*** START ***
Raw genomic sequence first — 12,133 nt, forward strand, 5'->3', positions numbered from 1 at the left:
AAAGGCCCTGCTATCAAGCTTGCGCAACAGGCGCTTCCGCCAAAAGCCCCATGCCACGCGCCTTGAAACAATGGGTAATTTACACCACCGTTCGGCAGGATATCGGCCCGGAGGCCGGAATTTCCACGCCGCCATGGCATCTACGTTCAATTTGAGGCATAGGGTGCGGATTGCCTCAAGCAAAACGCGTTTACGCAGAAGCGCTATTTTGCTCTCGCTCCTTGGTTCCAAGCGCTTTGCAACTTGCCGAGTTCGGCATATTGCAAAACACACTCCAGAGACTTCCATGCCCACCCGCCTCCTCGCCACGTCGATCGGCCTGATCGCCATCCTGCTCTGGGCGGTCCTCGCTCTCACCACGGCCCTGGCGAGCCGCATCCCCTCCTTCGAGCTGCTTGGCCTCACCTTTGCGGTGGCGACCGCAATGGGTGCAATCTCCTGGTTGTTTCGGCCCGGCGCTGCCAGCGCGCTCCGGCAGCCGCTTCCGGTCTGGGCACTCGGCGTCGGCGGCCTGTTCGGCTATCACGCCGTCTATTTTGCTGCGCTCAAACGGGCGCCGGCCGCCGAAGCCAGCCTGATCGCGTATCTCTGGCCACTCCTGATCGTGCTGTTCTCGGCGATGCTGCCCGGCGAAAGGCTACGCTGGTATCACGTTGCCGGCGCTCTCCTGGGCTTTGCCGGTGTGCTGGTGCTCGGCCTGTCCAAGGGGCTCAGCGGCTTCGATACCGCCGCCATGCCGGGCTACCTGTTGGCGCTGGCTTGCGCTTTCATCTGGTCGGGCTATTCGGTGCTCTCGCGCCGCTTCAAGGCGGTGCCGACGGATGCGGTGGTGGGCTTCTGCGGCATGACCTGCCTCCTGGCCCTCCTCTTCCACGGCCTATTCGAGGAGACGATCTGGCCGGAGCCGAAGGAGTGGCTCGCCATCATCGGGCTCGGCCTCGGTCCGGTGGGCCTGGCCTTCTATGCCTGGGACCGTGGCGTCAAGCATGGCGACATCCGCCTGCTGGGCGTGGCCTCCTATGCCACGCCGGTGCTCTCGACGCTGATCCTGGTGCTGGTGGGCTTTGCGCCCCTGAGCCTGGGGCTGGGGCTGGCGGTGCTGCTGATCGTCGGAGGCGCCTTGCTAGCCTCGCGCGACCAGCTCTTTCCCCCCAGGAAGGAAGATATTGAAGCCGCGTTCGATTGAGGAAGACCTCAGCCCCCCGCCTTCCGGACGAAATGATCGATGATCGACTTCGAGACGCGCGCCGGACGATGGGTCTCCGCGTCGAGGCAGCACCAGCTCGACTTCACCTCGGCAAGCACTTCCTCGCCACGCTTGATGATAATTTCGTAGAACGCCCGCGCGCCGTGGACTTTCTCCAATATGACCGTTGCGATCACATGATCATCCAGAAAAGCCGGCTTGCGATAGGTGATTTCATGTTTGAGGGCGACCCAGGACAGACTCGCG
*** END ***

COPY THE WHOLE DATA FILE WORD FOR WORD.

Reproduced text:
Raw genomic sequence first — 12,133 nt, forward strand, 5'->3', positions numbered from 1 at the left:
AAAGGCCCTGCTATCAAGCTTGCGCAACAGGCGCTTCCGCCAAAAGCCCCATGCCACGCGCCTTGAAACAATGGGTAATTTACACCACCGTTCGGCAGGATATCGGCCCGGAGGCCGGAATTTCCACGCCGCCATGGCATCTACGTTCAATTTGAGGCATAGGGTGCGGATTGCCTCAAGCAAAACGCGTTTACGCAGAAGCGCTATTTTGCTCTCGCTCCTTGGTTCCAAGCGCTTTGCAACTTGCCGAGTTCGGCATATTGCAAAACACACTCCAGAGACTTCCATGCCCACCCGCCTCCTCGCCACGTCGATCGGCCTGATCGCCATCCTGCTCTGGGCGGTCCTCGCTCTCACCACGGCCCTGGCGAGCCGCATCCCCTCCTTCGAGCTGCTTGGCCTCACCTTTGCGGTGGCGACCGCAATGGGTGCAATCTCCTGGTTGTTTCGGCCCGGCGCTGCCAGCGCGCTCCGGCAGCCGCTTCCGGTCTGGGCACTCGGCGTCGGCGGCCTGTTCGGCTATCACGCCGTCTATTTTGCTGCGCTCAAACGGGCGCCGGCCGCCGAAGCCAGCCTGATCGCGTATCTCTGGCCACTCCTGATCGTGCTGTTCTCGGCGATGCTGCCCGGCGAAAGGCTACGCTGGTATCACGTTGCCGGCGCTCTCCTGGGCTTTGCCGGTGTGCTGGTGCTCGGCCTGTCCAAGGGGCTCAGCGGCTTCGATACCGCCGCCATGCCGGGCTACCTGTTGGCGCTGGCTTGCGCTTTCATCTGGTCGGGCTATTCGGTGCTCTCGCGCCGCTTCAAGGCGGTGCCGACGGATGCGGTGGTGGGCTTCTGCGGCATGACCTGCCTCCTGGCCCTCCTCTTCCACGGCCTATTCGAGGAGACGATCTGGCCGGAGCCGAAGGAGTGGCTCGCCATCATCGGGCTCGGCCTCGGTCCGGTGGGCCTGGCCTTCTATGCCTGGGACCGTGGCGTCAAGCATGGCGACATCCGCCTGCTGGGCGTGGCCTCCTATGCCACGCCGGTGCTCTCGACGCTGATCCTGGTGCTGGTGGGCTTTGCGCCCCTGAGCCTGGGGCTGGGGCTGGCGGTGCTGCTGATCGTCGGAGGCGCCTTGCTAGCCTCGCGCGACCAGCTCTTTCCCCCCAGGAAGGAAGATATTGAAGCCGCGTTCGATTGAGGAAGACCTCAGCCCCCCGCCTTCCGGACGAAATGATCGATGATCGACTTCGAGACGCGCGCCGGACGATGGGTCTCCGCGTCGAGGCAGCACCAGCTCGACTTCACCTCGGCAAGCACTTCCTCGCCACGCTTGATGATAATTTCGTAGAACGCCCGCGCGCCGTGGACTTTCTCCAATATGACCGTTGCGATCACATGATCATCCAGAAAAGCCGGCTTGCGATAGGTGATTTCATGTTTGAGGGCGACCCAGGACAGACTCGCG